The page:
In any given historical period, gold’s price, volume of purchases, and frequency of buy-sell activity have given us strong indications of our global monetary and economic strength. If the global economy were a medical patient it’s fair to say gold would be its pulse.
As a cogent article in Investopedia points out, “Although gold is no longer used as a currency in developed nations, it continues to have a strong impact on the value of those currencies.” In the Byzantine Empire, gold was used to prop up the value of fiat currencies. And until President Nixon pulled the plug in 1971, the United States was solidly on a gold standard.
Fast-forward to the 21st century: Although Wall Street now frequently attempts to assign gold a negligible role, it’s increasingly difficult to tune in to the financial news and not encounter a story about how the shiny metal serves as a barometer of the global economy. A June 22 article and video on CNBC’s Trading Nation, depicting how gold’s fortunes might fare as a result of today’s Brexit referendum, offers a strong illustration.
No doubt about it – a decision to abandon the European Union would entail formidable economic repercussions for the UK. While Dennis Davitt, portfolio manager at Harvest Volatility Management, is ordinarily a seller, not a buyer, of gold, he’s now taking a different tack. His unfortunately conventional reasoning up to this point had been that since gold, unlike dollars, has never yielded interest, it’s had little to offer an investor.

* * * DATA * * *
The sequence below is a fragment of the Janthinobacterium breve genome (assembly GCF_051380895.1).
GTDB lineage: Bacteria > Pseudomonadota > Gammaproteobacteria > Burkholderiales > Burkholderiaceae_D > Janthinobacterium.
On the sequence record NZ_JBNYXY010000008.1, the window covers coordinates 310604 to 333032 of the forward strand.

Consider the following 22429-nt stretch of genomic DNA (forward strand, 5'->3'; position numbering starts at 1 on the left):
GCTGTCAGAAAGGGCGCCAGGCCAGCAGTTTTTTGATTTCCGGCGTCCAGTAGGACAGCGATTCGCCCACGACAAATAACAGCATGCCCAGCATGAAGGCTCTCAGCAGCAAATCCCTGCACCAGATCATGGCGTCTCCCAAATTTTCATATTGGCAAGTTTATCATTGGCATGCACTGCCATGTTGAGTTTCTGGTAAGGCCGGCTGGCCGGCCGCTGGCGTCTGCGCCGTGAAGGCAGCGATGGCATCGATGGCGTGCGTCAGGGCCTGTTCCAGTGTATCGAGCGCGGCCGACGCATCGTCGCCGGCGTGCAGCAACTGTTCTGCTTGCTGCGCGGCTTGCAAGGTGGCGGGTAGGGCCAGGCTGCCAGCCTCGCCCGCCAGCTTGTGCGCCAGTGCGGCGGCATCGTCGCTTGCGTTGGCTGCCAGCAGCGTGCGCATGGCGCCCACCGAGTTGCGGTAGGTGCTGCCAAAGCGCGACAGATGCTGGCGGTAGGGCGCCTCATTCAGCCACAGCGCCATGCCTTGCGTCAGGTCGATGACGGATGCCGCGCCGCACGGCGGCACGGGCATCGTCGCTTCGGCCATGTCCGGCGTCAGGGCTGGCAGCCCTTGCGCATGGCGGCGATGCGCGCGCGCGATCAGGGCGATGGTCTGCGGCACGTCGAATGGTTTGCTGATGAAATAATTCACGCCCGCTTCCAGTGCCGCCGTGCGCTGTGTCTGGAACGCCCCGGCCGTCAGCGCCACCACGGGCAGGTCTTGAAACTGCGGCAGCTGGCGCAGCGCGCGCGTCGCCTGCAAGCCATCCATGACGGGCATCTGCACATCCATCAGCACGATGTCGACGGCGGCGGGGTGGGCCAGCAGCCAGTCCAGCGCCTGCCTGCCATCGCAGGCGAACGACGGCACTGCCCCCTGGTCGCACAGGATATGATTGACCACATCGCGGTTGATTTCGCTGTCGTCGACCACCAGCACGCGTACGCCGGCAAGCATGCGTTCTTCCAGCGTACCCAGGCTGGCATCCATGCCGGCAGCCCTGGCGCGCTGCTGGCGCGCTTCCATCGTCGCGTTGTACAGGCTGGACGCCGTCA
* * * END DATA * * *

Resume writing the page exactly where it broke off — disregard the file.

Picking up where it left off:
But Davitt now favors gold because of its risk-averse potential, should the referendum win, whereupon chaos could suddenly seize the UK by its vulnerable pound sterling. Also, with the possibility of negative interest rates looming over investors’ bank accounts, odds are gold will offer a far better return than the dollar in months to come.
But suppose the Brexit referendum winds up in favor of the “remain” camp. How will that shake out for gold?
Appearing on the same Trading Nation video presentation with Dennis Davitt, Rich Ross, head of technical analysis at Evercore ISI, comes at the question from a chartist’s angle. True, gold’s turned in the best performance of all asset classes in 2016. But its twenty percent jump in price took place in the first six weeks of the year.
Since that time, gold has regularly oscillated between twelve hundred and thirteen hundred dollars per ounce. Just above that top formation, if gold breaks beyond thirteen hundred twelve on an EU “leave,” it can hook into a renewed mojo and be off and running. On the other hand, as Ross weighs the options, “if peace prevails on the ‘Bremain,’ the dollar eases, [it will provide] a bid into gold, commodities and high yield….”
According to all indications then, heads – gold wins, tails – gold wins!
It’s not often you get odds like that. That said, once the true economic fallout from either a Yay or Nay vote becomes apparent, gold’s creep towards $1,300 and beyond may well become a sprint. If you’re waiting for the confirming economic indicator in the form of a higher gold price, be careful what you wish for. Meanwhile, gold’s win could also spell chaos in stock markets worldwide. Better grab cover while you can.